In The News
Pioneer Press - Wilmette Life
Gather together people with Type 1 diabetes and chances are they won’t look a bit alike.
People with what was once called juvenile diabetes will be young, old, male, female and of every ethnicity. Some will have learned as children and others as adults that their pancreas has betrayed them, refusing to produce the insulin they need to control sugar levels in their blood and derive energy from food. Read more here.
Diabetes Mine Blog
We love grassroots advocates — regular folks who recognize a need in their community and step up to the plate! Earlier this year, we decided these unsung heroes of the diabetes community deserved a spotlight of their own, which is why we launched our Amazing Advocates series. This month, we’re highlighting Merle Gleeson, a PWD for nearly 50 (!) years who founded the Type 1 Diabetes Lounge almost 15 years ago. As far as diabetes support groups go, Merle is a veteran! Read more here.
The Wilmette Beacon
It's something that's touched so many of us. Mothers. Daughters.
Fathers and sons. Siblings and friends. You don’t have to be diagnosed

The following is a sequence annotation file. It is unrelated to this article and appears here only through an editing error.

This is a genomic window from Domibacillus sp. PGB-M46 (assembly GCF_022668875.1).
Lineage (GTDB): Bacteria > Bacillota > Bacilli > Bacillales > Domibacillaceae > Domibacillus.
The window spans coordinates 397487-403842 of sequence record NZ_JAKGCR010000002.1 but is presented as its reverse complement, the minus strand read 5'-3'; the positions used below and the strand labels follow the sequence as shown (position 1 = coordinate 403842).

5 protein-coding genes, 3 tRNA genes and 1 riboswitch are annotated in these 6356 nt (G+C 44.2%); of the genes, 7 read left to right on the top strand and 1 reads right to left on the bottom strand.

with diabetes to understand the challenges that come from living with the
disease. And you don’t have to know what it’s like to live with diabetes, to be
inspired by the stories of those who are doing it every day.
That’s exactly what you’ll find in "No Sugar Added - Straight Talk From Those Living With Diabetes."Merle Gleeson, of Wilmette, shares her story about how she was diagnosed with Type 1 diabetes at age 10 in the new full-color book "No Sugar Added - Straight Talk from Those Living with Type 1 Diabetes," available at www.nosugaradded.org Read more here.
The Wilmette Beacon
Frustrated by a lack of information and resources available during short doctor visits, she focused on creating a means to facilitate peer support and education needed to manage Type 1 diabetes effectively. What began in 1998 as occasional get-togethers with three or four others in coffee shops has evolved into meetings on the second Wednesday of every month at the Wilmette Public Library, attended by an average of 18 people from a support group that numbers roughly 80 people. Read more here.